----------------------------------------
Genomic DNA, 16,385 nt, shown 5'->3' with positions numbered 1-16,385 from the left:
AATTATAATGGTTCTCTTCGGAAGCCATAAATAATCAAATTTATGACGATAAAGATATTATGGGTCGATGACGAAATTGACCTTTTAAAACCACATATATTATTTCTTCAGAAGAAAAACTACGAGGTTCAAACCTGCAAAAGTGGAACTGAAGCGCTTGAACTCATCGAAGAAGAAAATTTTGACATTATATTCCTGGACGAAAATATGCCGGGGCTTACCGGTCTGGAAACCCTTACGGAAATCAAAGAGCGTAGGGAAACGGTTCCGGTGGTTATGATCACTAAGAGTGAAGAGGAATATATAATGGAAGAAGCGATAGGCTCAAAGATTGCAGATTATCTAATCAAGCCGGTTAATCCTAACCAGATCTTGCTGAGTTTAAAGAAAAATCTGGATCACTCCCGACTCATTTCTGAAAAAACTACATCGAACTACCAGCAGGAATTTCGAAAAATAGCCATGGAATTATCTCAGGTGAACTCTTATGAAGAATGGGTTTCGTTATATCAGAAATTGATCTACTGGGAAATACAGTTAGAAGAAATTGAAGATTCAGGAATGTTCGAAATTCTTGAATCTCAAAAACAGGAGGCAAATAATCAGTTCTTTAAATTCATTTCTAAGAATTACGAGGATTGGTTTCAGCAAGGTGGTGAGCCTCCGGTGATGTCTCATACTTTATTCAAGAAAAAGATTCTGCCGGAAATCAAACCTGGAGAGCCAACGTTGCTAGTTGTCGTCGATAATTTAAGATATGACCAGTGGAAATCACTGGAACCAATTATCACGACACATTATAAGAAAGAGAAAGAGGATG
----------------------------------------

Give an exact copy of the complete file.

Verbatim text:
Genomic DNA, 16,385 nt, shown 5'->3' with positions numbered 1-16,385 from the left:
AATTATAATGGTTCTCTTCGGAAGCCATAAATAATCAAATTTATGACGATAAAGATATTATGGGTCGATGACGAAATTGACCTTTTAAAACCACATATATTATTTCTTCAGAAGAAAAACTACGAGGTTCAAACCTGCAAAAGTGGAACTGAAGCGCTTGAACTCATCGAAGAAGAAAATTTTGACATTATATTCCTGGACGAAAATATGCCGGGGCTTACCGGTCTGGAAACCCTTACGGAAATCAAAGAGCGTAGGGAAACGGTTCCGGTGGTTATGATCACTAAGAGTGAAGAGGAATATATAATGGAAGAAGCGATAGGCTCAAAGATTGCAGATTATCTAATCAAGCCGGTTAATCCTAACCAGATCTTGCTGAGTTTAAAGAAAAATCTGGATCACTCCCGACTCATTTCTGAAAAAACTACATCGAACTACCAGCAGGAATTTCGAAAAATAGCCATGGAATTATCTCAGGTGAACTCTTATGAAGAATGGGTTTCGTTATATCAGAAATTGATCTACTGGGAAATACAGTTAGAAGAAATTGAAGATTCAGGAATGTTCGAAATTCTTGAATCTCAAAAACAGGAGGCAAATAATCAGTTCTTTAAATTCATTTCTAAGAATTACGAGGATTGGTTTCAGCAAGGTGGTGAGCCTCCGGTGATGTCTCATACTTTATTCAAGAAAAAGATTCTGCCGGAAATCAAACCTGGAGAGCCAACGTTGCTAGTTGTCGTCGATAATTTAAGATATGACCAGTGGAAATCACTGGAACCAATTATCACGACACATTATAAGAAAGAGAAAGAGGATG